The U.S. Department of Agriculture’s National Animal Health Monitoring System (NAHMS) has released the fourth report from its "Equine 2015" study, "Biosecurity Assessment of U.S. Equine Operations, 2015."
The "Equine 2015" study was conducted in 28 states and was designed to provide participants, the industry and animal health officials with information on the nation’s equine population, NAHMS said.
From May 1 to Oct. 15, 2016, USDA veterinary medical officers and/or animal health technicians administered a questionnaire as part of the second phase of the equine study. Operations that participated in phase II were offered a free biosecurity assessment of their facilities, performed by one of these USDA officers or technicians. The new report is based on those assessments.
NAHMS said the biosecurity assessment identified the operations’ potential risk of introducing or spreading disease agents by viewing the following: (1) storage of feed and water sources, (2) cleanliness/maintenance of the equine areas, (3) the presence of equine health records and written biosecurity protocols and (4) infection control related to new arrivals or contagious disease cases.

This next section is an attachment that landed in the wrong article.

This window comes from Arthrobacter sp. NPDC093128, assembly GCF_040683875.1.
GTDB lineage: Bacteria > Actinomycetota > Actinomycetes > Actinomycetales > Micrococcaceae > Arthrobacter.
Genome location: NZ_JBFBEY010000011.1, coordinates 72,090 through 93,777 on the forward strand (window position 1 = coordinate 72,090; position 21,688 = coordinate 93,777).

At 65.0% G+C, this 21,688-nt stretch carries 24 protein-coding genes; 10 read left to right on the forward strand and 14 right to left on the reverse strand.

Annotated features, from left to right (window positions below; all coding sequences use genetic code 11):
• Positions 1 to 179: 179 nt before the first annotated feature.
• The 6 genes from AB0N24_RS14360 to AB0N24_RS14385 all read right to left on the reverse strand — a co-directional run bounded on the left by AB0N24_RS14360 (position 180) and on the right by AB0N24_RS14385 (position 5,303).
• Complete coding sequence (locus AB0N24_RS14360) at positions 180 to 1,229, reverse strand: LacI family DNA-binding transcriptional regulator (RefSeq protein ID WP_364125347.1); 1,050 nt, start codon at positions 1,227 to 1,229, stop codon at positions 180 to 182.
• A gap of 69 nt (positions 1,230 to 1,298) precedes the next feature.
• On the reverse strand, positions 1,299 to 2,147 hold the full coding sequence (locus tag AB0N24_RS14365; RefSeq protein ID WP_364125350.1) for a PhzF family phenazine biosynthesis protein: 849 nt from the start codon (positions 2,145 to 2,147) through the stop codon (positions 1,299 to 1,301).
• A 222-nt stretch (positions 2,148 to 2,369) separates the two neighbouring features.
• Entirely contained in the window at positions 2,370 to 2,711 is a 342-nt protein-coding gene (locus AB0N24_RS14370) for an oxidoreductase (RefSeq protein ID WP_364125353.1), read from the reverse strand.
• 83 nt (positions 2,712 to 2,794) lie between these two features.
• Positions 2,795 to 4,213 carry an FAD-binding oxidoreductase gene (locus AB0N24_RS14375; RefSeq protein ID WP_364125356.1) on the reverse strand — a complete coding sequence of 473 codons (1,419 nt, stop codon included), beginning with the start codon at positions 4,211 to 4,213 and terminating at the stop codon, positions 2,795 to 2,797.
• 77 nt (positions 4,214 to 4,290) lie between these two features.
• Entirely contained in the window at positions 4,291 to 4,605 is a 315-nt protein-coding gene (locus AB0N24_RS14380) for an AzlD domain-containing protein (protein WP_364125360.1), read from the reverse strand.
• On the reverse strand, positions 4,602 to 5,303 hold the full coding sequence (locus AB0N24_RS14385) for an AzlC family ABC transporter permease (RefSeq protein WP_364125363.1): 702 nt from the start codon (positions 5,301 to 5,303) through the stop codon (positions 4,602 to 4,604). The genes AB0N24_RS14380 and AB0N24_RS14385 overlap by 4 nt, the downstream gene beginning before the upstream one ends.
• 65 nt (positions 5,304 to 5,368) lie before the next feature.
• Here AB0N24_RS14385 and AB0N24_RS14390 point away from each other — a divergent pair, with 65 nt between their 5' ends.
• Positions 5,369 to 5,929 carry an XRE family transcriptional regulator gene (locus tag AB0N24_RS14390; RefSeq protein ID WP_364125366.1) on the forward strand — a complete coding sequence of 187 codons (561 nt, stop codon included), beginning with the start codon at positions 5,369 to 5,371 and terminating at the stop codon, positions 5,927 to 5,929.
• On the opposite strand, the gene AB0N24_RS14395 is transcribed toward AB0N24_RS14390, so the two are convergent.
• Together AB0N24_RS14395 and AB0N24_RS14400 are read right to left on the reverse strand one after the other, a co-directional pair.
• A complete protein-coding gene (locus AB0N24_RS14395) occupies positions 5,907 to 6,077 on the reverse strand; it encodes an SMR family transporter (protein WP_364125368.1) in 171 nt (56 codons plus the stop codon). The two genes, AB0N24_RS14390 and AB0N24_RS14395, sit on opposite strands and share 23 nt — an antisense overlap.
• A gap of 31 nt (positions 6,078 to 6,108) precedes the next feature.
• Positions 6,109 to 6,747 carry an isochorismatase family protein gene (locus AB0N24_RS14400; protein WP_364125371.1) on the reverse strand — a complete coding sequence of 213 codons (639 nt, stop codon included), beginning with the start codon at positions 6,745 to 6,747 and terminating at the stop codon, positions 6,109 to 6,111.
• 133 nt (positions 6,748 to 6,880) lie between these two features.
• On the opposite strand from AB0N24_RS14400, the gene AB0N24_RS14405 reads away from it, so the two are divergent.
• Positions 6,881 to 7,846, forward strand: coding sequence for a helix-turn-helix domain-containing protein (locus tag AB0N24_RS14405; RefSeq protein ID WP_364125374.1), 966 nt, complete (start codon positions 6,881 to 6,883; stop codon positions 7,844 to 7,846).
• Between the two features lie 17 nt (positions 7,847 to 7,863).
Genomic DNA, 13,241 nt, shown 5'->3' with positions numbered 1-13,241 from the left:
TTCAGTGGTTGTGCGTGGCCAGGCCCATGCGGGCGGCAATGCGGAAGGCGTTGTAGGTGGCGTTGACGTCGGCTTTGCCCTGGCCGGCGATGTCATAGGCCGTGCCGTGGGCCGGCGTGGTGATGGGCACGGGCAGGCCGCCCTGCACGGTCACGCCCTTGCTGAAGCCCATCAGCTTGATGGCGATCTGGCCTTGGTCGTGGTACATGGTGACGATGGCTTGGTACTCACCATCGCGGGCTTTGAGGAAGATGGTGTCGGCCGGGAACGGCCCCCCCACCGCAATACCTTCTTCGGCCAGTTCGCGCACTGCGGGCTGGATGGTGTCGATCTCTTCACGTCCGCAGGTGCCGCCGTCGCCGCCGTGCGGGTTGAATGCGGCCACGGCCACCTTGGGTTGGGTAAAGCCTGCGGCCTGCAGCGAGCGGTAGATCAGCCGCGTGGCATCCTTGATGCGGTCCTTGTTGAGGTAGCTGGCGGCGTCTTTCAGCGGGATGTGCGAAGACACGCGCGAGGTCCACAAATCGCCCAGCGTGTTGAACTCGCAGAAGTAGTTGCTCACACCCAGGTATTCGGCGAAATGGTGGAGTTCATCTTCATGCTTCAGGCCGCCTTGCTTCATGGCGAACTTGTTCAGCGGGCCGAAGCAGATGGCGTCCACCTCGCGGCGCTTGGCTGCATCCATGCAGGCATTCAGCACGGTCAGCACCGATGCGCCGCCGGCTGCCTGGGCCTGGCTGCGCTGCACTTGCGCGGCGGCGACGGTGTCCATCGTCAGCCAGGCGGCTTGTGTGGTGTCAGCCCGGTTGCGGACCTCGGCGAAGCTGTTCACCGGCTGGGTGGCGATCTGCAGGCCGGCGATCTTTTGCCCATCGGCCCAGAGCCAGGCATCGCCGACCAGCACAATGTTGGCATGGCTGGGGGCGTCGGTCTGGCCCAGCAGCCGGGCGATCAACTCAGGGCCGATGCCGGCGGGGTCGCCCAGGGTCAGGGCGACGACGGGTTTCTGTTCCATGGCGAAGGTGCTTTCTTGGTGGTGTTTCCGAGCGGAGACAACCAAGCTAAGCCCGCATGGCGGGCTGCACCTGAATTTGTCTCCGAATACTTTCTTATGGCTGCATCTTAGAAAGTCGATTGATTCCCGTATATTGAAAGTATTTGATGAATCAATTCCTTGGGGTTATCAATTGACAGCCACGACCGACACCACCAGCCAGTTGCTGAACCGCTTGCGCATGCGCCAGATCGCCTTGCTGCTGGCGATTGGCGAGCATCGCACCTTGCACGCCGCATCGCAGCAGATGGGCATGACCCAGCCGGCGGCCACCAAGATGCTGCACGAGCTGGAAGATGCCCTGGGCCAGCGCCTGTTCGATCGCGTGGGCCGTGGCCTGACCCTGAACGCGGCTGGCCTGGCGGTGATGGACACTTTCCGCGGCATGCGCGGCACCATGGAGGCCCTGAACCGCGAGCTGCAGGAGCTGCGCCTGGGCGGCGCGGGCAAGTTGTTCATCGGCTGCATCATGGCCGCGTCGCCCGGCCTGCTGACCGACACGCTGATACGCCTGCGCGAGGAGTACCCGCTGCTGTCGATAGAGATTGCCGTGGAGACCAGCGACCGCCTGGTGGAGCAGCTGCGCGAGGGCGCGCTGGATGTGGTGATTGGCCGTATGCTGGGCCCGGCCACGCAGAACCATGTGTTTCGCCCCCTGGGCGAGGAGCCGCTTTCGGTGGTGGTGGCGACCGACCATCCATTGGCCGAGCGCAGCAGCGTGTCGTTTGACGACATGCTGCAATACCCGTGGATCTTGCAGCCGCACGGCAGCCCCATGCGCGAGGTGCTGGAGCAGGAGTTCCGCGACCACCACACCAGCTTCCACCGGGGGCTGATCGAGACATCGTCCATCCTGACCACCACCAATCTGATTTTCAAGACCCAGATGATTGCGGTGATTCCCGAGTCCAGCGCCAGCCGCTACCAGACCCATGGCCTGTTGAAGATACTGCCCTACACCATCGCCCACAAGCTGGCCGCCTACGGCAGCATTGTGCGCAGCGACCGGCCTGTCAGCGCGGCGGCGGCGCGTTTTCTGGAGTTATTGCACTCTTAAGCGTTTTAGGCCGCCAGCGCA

NAHMS provided the following highlights from the report:
* Overall, 69.8% of operations had clean stalls, and only 9.2% had stalls assessed as not clean. The remaining operations did not have stalls.
* Overall, 64.8% of operations had an area where newly arriving equids or equids with a contagious disease could be housed and kept separate from healthy resident equids.
* Of those operations that had a separate contagious disease area for new arrivals, 61.3% isolated these animals in a secluded barn, pen or run to ensure no possible direct contact with resident equids.
* For the 95.8% of operations with pasture for equids, 85.7% had well or moderately well-maintained pastures.